The Plans God Has for Us – Part I


‘For I know the plans I have for you,’ declares the Lord, ‘plans to prosper you and not to harm you, plans to give you hope and a future.’



“’For I know the plans I have for you,’ declares the Lord, ‘plans to prosper you and not to harm you, plans to give you hope and a future.’” (Jeremiah 29:11)

This is a popular verse often quoted to provide people hope in their personal circumstances in life. It’s also a verse about which people have written many critiques and admonitions not to take verses out of context.

On its face, this verse seems to say that God has plans for us, and by “us” I believe most people assume it means for each one of us. God has plans for you… and for me. His plans are to prosper us, not to cause us harm. His plans include hope and a future. That is exactly what this verse says, right?

I’m going to go out on a limb and says, “Yes!” It means what it says. But I think we tend to jump to the conclusion that it’s all about us. And here, I have to admit that the application of this verse to modern individuals in the 21st Century is not the primary meaning.

I don’t think that means that we shouldn’t find application of the verse relevant to our modern lives. “All Scripture is breathed out by God and profitable for teaching, for reproof, for correction, and for training in righteousness, that the man of God may be complete, equipped for every good work.”  (2 Timothy 3:16-17) This verse seems to suggest that all Scripture, not just some verses, are applicable and relevant to “the man of God” (each one of us).

But that being so doesn’t suggest that the context isn’t important. While God may speak to us, as I believe He does sometimes, personally through isolated verses and passages, there is a broader context. That broader context is itself, “profitable” to us. In fact, the broader context often provides insights we would fail to see any other way.

To be perfectly frank, we tend to view our lives, Scripture and even God in very myopic and provincial ways. We focus heavily on our immediate circumstances and our immediate future. Even when we are thinking beyond our immediate circumstances and future, our focus tends to be this worldly.

We are, at a basic level, finite beings. Our vision is finite. Our focus naturally gravitates toward the finite. But God is infinite, and He offers to us his infinite love and an infinite destiny.

When we think about Jeremiah 29:11 in the context of an infinite God who, therefore, has infinite plans for us, that perspective changes everything.

St. Augustine, I understand, emphasized the multi-layered meanings of Scripture. From the literal to the figurative, the present to the future, and so on, Scripture can be understood at different levels, and each level of understanding is “true” and is profitable, has application, to our lives.

In that vein, we should always be mindful of the big picture. The big picture is God’s grand design, His overarching plan for us and all humankind. And these plans are being worked out in the history of the world and in our collective and individual histories.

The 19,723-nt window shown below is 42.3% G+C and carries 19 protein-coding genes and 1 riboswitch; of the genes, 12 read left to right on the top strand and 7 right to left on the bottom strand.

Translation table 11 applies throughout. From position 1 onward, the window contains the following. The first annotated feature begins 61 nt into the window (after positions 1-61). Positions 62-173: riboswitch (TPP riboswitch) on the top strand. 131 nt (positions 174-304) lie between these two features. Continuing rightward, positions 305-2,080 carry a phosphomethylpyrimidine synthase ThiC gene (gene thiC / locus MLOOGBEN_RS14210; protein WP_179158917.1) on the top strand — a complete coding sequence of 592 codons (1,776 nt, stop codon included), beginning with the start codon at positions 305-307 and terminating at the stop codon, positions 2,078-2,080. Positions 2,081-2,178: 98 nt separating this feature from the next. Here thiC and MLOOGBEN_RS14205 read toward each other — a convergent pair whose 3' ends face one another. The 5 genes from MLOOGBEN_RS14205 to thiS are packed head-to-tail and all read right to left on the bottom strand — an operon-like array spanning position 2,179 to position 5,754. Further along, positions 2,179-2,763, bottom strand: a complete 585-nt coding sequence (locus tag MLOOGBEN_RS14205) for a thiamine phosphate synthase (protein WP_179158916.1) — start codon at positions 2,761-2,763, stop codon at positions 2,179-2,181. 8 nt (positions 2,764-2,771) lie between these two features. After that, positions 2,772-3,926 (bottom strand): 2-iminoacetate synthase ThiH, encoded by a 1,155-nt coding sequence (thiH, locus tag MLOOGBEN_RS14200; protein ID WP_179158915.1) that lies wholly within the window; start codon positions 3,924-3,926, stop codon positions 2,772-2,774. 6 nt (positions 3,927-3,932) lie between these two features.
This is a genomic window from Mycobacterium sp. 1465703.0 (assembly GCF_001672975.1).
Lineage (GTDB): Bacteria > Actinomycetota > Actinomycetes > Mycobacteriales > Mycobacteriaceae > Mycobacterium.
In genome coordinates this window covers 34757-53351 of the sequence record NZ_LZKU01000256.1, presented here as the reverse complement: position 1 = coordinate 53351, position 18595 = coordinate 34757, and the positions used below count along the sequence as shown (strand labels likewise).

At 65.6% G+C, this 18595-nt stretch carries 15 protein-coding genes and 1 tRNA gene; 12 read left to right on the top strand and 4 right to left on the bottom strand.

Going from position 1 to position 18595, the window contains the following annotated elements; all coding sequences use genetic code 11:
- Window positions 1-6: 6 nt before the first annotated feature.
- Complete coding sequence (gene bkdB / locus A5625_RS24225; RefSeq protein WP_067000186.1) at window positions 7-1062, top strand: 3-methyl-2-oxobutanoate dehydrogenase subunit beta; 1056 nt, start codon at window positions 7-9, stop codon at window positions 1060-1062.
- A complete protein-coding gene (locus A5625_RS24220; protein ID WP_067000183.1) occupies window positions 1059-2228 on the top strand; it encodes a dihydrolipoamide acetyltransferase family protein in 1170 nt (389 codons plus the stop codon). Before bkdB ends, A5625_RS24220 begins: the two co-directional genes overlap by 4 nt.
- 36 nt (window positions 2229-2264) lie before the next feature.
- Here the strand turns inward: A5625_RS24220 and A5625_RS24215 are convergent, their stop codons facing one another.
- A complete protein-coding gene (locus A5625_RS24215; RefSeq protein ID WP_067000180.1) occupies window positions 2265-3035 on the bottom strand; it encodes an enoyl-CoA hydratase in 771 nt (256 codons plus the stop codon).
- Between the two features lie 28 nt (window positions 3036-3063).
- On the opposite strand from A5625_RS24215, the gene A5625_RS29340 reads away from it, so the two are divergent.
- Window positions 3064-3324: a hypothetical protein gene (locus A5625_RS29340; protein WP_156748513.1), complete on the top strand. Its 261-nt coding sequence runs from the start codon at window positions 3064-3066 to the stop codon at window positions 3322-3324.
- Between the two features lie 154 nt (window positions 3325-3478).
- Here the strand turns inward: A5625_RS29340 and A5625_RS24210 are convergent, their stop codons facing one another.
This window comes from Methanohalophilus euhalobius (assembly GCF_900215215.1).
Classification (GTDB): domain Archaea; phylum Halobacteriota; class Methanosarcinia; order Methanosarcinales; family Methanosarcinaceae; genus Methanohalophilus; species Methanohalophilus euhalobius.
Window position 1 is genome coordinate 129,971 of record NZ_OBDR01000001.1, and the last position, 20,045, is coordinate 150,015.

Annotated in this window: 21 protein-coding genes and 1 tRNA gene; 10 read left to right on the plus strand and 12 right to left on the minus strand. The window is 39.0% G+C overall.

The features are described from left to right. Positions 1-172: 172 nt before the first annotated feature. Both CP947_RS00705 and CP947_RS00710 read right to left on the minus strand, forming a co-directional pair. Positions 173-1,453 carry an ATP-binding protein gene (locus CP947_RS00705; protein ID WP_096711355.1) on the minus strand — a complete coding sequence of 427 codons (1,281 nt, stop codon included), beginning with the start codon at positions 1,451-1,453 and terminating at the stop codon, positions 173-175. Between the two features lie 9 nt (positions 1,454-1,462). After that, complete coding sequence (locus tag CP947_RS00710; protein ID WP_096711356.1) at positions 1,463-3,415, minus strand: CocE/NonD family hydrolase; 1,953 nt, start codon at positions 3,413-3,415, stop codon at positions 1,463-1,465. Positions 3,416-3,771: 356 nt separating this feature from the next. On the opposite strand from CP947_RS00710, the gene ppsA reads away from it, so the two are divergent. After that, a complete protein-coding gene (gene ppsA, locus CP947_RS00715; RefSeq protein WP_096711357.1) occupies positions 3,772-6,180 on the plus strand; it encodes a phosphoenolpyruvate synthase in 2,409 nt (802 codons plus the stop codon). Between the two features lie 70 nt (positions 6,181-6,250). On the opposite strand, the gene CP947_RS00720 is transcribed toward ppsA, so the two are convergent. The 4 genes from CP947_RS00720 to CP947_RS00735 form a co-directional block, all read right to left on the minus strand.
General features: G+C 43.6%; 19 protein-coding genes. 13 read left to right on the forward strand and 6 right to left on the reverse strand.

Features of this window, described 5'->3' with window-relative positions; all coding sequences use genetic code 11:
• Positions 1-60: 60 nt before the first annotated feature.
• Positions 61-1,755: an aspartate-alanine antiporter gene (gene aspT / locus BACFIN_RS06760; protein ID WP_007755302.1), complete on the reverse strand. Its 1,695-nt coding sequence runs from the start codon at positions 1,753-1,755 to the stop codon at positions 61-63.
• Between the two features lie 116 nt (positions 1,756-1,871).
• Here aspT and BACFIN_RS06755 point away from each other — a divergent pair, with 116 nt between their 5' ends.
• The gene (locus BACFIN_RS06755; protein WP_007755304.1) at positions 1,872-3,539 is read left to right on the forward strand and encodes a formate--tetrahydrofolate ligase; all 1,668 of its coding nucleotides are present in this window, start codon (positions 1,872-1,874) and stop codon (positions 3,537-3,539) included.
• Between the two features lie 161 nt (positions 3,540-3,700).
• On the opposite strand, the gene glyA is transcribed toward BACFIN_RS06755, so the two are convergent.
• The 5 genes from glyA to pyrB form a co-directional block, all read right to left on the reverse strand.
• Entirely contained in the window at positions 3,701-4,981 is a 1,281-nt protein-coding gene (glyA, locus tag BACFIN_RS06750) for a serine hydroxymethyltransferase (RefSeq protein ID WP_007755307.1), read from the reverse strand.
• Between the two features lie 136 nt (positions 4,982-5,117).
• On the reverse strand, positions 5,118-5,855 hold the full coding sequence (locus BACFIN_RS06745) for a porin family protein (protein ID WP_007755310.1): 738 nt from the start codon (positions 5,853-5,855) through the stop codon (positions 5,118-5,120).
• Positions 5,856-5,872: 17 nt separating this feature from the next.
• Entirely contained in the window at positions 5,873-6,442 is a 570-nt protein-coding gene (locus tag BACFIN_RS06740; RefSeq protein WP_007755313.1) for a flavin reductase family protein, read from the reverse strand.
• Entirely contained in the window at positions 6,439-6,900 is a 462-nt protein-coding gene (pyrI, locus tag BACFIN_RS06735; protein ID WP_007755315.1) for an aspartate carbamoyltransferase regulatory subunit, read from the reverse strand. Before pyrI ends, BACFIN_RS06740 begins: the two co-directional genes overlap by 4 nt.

With that said, let’s look more closely at Jeremiah 29:11 in the context of the period in history in which it was written and in the greater scheme of God in the history of His dealings with mankind. We will do that in Part II of this series on The Plans God Has for Us. And then we will come back to its relevance and application to us today.

3 thoughts on “The Plans God Has for Us – Part I

  1. “ll Scripture is breathed out by God”… please realize that the Bible, in its current form, did not exist when this verse was “spoken”. There were many books that were initially included in the Bible, and then later taken out… what about those? I’ve read some that for the life of me can’t figure out why they weren’t included.

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    1. I appreciate your comment. That is a popular position advanced by people like Bart Ehrman and others, but perhaps you haven’t read people like Daniel Wallace on the subject. You can look up his presentations on YouTube if you would like a concise summary. We have such a wealth of New Testament manuscripts in so many different languages (like 25,000), and we have so many writings of the early church leaders quoting the text, that we have an extremely high degree of confidence in the authenticity of the text. In fact, if we didn’t have one manuscript, but only the writings of the early church leaders, we could piece together the entire New Testament.

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    2. As for the Old Testament, the Dead Sea Scrolls, which date to hundreds of years before Christ, include manuscripts of every Old Testament book except for Esther. When compared to the text w have today, the accuracy is in three high 90th percentile. That was the conclusion of Dr. Gleason Archer, one of the greatest Hebrew scholars of the 20th Century. After reading the entire intact Isaiah Scroll that dates to 200-300 Years BC. The text is virtually identical all respects.

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